Rep. Tulsi Gabbard (D-HI) announced early Friday morning that she would not seek reelection for her House seat, arousing immediate suspicion that she intends to launch a third-party presidential bid after all.
I’m so grateful to the people of Hawaiʻi for allowing me to serve you in Congress for the last 7 years. Throughout my life, I’ve always made my decisions based on where I felt I could do the most good. In light of the challenges we face, I believe I can… https://t.co/cNcjSNSoZl pic.twitter.com/h3wM6AZLMs
— Tulsi Gabbard (@TulsiGabbard) October 25, 2019
Gabbard is an extreme long shot for the White House, already failing to make one of the still-sprawling debate stages. She’s never broken through in the polls and has cobbled together a strange coalition of supporters that includes unsavory elements like former KKK leader David Duke.
Recently, Gabbard responded bombastically to Hillary Clinton’s intimation that she’s a Russian asset being groomed to run as a spoiler, unloading video after video and calling Clinton “queen of the warmongers.”
She also went on Fox News’ “Hannity” Thursday night where she bizarrely defended Republicans’ specious complaints about the impeachment inquiry taking place behind closed doors. In reality, there are many Republicans on all the committees overseeing the inquiry, all of whom are allowed into every hearing.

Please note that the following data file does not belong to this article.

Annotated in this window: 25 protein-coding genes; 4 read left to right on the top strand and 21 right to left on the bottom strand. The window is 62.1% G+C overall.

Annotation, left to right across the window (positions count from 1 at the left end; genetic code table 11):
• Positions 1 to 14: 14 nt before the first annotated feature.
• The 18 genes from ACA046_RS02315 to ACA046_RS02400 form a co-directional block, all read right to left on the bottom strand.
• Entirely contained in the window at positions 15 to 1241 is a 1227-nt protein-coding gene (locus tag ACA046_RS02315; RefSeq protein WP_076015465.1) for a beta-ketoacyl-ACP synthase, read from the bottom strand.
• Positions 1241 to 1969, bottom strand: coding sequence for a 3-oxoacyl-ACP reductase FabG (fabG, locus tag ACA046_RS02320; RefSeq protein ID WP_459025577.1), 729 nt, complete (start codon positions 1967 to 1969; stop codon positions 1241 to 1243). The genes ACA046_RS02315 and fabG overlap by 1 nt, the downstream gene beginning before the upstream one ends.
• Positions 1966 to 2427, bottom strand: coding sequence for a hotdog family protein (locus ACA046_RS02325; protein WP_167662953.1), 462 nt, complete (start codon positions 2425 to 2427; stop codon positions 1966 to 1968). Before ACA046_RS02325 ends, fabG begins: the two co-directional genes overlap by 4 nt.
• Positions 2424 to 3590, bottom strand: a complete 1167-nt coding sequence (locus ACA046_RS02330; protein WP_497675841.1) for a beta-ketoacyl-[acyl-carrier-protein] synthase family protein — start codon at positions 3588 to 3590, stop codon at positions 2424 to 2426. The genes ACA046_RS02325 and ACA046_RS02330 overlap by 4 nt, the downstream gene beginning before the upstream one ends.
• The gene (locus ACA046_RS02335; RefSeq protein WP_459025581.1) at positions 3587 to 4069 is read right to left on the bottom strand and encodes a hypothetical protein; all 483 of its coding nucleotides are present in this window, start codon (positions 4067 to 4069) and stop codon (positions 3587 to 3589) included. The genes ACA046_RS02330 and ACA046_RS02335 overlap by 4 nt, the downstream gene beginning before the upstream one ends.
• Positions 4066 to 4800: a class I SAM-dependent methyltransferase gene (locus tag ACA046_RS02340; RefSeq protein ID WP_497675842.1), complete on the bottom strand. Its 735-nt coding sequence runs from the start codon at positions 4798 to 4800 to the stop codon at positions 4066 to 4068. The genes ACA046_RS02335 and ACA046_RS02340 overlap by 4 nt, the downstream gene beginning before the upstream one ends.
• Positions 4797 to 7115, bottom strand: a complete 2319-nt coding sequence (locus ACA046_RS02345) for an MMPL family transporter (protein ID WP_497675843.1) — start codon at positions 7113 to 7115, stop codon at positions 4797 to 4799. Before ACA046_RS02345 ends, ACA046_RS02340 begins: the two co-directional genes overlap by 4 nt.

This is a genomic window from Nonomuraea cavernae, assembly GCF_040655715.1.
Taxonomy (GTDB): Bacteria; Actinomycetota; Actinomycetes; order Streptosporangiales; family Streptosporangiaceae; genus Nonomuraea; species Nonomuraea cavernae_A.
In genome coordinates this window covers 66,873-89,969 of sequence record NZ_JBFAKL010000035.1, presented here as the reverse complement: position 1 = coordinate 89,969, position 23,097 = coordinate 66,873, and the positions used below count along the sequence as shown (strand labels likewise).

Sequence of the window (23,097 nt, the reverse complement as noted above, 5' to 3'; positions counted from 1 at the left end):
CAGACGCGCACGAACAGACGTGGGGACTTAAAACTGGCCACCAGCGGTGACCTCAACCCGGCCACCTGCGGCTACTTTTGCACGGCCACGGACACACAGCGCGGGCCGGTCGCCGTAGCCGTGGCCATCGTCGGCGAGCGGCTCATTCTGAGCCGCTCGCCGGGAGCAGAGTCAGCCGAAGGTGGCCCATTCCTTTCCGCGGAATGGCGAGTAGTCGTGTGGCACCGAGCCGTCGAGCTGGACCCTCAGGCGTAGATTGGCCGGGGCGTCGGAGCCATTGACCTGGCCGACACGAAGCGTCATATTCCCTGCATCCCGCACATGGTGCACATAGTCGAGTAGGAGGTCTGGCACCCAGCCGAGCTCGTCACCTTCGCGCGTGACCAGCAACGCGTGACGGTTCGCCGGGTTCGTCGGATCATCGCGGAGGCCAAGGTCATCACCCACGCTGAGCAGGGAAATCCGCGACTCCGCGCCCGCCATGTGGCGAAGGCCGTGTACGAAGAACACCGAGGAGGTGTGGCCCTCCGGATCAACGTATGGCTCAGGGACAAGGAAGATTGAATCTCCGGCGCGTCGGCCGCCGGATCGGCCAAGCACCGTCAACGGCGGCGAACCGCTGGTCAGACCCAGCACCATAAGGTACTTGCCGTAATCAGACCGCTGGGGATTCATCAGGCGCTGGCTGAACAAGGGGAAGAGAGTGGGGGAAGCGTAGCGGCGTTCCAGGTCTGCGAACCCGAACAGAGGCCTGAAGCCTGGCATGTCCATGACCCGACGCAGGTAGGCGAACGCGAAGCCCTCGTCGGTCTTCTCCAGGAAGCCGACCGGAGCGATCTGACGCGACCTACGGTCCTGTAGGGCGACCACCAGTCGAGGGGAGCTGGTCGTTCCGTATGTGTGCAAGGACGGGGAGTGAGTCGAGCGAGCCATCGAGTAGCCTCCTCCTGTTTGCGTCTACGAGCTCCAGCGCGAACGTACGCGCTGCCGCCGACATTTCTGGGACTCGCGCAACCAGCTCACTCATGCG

Gabbard spouts Republican talking points on impeachment inquiry pic.twitter.com/Jzo1F3pYaH
— TPM Livewire (@TPMLiveWire) October 25, 2019
Suspicion that Gabbard may use some of her rightwing appeal to launch an independent bid has long been rampant, though the candidate denied any intention of doing so back in September.
She was facing a serious challenger for her House seat, and her recent proclamation that she’d carry her presidential candidacy all the way to the convention — requisite delegates be damned — did make her chances of holding onto the House seat look more shaky.
But still, this is an incredibly odd move. Most presidential candidates hedge their bets for as long as possible, keeping the option of their old seat open as a contingency plan.
Gabbard is not going to be a representative from Hawaii. And she’s almost as certainly not going to be the Democratic candidate. Thus, despite her protestation, this decision begs the question — what is she trying to be?
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